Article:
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COL. ASTOR HAFK.
Arrive* at New York From
Rico Bringt n? Newa That
MlllkMM?re and Party W
Pfbcn the Steamer Sailed d
Mew York. Nov. 11.?The Aator
yacht pussle le solved. Mall from Col
John Jacob Astor. and his party
reached New York too>y on the in?
sular line steamship Harry Lucken~
back, which sailed from San Juan.
Forte Rico, on Nov. 17. On that date
mm officer from the yacht Nourmaha!
da mi aboard the Luckenbach wltl
Use mall rust before the latter sailed
tor New Tork. This officer told Capt.
James Dal ton, of the Luckenbach. that
taw Nourmahal waa to sail next day
tor seme Cuban port. At the time,
accord lag to Capt. Dal ton. the Nour
mahl waa safely at anchor and show?
ed no signs of damage.
MANNING WAREHOUSE BURNS.
In ClaretMlon County Seat Cannes
off Over $10,000 With Only
Manning, Nov. 11.?This morning
about ? o'clock f)re was discovered
fa the tobacco warehouse belonging
to It D. Clark. Before the Are cora
^nmny.pouid get tfce blase under con
trd the warehouse, a tobacco prlsery.
also belonging to Mr. Clark, and a
private barn and stable, belonging to
Or. W. M. Brocklngton. were de
stroyed. The loss on the tobacco
buildingywas about $8.000, with In
surance of 11.200. There was no In?
surance on the other building. In
the shed adjoining the warehouse
were two cows of Mr. Clark's, one
a line Jersey cow. These also were
At o time It seemed that the Are
would be a very serious one, as two
of the nearby residences caught sev?
COTTON (?INNERS REPORT.
Report Estimate* Amount at
ft, 100.717 Bales.
Washington. Nov. 11.?The census
report shows 8,101,717 bales, count?
ing round balee as half bales, ginned
from the growth of 1009 to Novem?
ber 14. compered with 8.515.809 for
Round bales Included this year are
188.888. compared with 171,908 for
1808. sea Islands. 88.808 for 1909
compared with 59,701 for 1808.
The cotton ginned by States to No?
vember 14. 1808. compared with that
ginned to the same date in 1908 fol?
Alabama. 808,877 1,020,724
Fforlda.. 61.835 61.497
Georgia 1,659,871 1,564,037
Louisiana 217.436 341,953
Mississippi 781.092 1.086.183
North Carolina 466.621 414 434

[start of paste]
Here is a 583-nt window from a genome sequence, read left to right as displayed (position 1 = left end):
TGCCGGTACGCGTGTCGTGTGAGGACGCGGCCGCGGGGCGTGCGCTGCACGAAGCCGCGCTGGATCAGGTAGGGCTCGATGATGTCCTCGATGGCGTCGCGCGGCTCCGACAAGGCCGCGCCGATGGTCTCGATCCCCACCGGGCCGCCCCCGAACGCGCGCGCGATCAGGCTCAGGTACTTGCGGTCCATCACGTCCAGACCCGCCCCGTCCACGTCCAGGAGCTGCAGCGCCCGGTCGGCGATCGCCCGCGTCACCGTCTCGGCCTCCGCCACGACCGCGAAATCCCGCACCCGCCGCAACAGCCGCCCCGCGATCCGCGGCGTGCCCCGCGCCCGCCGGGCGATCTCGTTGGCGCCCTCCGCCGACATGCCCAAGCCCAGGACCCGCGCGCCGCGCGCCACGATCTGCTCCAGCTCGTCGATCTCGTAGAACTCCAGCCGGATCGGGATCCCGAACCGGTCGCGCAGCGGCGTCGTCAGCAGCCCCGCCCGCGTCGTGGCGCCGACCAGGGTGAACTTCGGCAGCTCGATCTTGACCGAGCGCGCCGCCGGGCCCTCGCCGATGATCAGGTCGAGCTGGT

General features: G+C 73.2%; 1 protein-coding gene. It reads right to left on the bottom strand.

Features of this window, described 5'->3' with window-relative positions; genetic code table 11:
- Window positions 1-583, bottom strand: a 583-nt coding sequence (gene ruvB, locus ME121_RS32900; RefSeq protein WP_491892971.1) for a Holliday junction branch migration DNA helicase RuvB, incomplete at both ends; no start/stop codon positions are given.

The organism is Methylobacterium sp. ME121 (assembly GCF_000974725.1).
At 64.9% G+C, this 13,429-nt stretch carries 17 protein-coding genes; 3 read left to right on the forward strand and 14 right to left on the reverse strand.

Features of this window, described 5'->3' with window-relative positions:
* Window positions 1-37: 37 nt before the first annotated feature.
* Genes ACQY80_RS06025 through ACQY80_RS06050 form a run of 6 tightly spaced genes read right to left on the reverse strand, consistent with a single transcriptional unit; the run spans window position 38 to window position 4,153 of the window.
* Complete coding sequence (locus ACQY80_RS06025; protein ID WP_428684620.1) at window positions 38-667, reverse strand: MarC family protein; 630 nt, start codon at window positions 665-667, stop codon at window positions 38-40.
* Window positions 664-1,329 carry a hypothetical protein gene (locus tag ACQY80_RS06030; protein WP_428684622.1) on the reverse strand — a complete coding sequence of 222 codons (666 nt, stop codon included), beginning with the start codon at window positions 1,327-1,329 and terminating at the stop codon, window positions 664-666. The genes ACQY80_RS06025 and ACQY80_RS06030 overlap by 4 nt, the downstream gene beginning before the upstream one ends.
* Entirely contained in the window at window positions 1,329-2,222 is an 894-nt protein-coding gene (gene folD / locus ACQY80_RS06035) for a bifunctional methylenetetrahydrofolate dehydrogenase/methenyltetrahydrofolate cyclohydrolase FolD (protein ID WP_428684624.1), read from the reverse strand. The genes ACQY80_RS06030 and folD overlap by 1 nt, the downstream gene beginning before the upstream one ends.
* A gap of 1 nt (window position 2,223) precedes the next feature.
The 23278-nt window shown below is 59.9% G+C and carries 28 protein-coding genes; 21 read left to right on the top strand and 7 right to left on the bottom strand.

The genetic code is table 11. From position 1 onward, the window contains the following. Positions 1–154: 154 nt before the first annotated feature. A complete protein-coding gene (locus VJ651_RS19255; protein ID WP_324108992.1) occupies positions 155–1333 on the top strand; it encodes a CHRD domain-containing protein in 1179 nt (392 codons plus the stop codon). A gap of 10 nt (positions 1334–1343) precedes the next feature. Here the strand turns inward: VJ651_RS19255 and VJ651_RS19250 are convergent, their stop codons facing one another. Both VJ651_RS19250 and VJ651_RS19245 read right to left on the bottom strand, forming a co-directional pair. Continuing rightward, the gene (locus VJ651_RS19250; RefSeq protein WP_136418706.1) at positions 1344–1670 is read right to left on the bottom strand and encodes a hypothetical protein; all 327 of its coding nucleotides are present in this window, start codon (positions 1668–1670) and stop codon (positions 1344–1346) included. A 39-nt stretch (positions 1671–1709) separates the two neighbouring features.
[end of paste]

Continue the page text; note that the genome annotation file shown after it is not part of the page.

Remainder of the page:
Oklahoma 476.623 322 051
South Carolina 919,407 938.926
Tennessee 194.451 243,493
Texas 2.100.970 2.862.528
All other States. 42.185 46.751
On November f14. 1908, 73.1 per
cent, of the entire crop of the count?
ry had ben finned.
The distribution of the sea island
cotton for 1909 by States Is: Florida
11,477; Georgia 38,913; South Caroli?
na 6.317. The statistics In this report
for 1909 aro subject to slight cor?
rections when checked against the
Individual returns to glnners being
transm'tt d by mad I.
The connected statistics of the quan?
tity of cotton ginned this season to
November 1 are 7.017.849 bales.
Chief Constable Iluteman cosnplet?
ed the work of the past week In
Charleston with a good haul of con?
traband, capturing 81 gallons of good
whiskey and 800 bottles of beer. The
seizures of the week aggregated 75
gallons of whiskey and 1,800 bottles
of beer. This confiscation of contra?
band liquor Is in addition to the seiz?
ures which were made by the raiding
squad of the police department.
lahed April, 1850.
'Be Jost an
HB1NES TO THE ISTHMUS.
400 MEN TO SAIL SATURDAY FOR
PANAMA OR NICARAGUA.
State Department Marking: Time Un?
til Farther Information Is Received
Regarding Execution by President
Zeia ya's Orders of Two Americans
Three Hundred and Eighty Ma?
rines Now in Panama Could Also
Be Sent to War Zone.
Washington, D. C, Nov. 22.?Prep?
arations are being made for four
hundred marines to sail from Phila?
delphia either for the Canal Zone or
for Nicaragua, next Saturday. This
Will constitute the first armed force
to land In Nicaragua. If developments
In the situation within the next few
days require such a course to be pur"
sued. All will depend uopn the ac?
tion to be taken by the State depart?
ment, which Is marking time pend?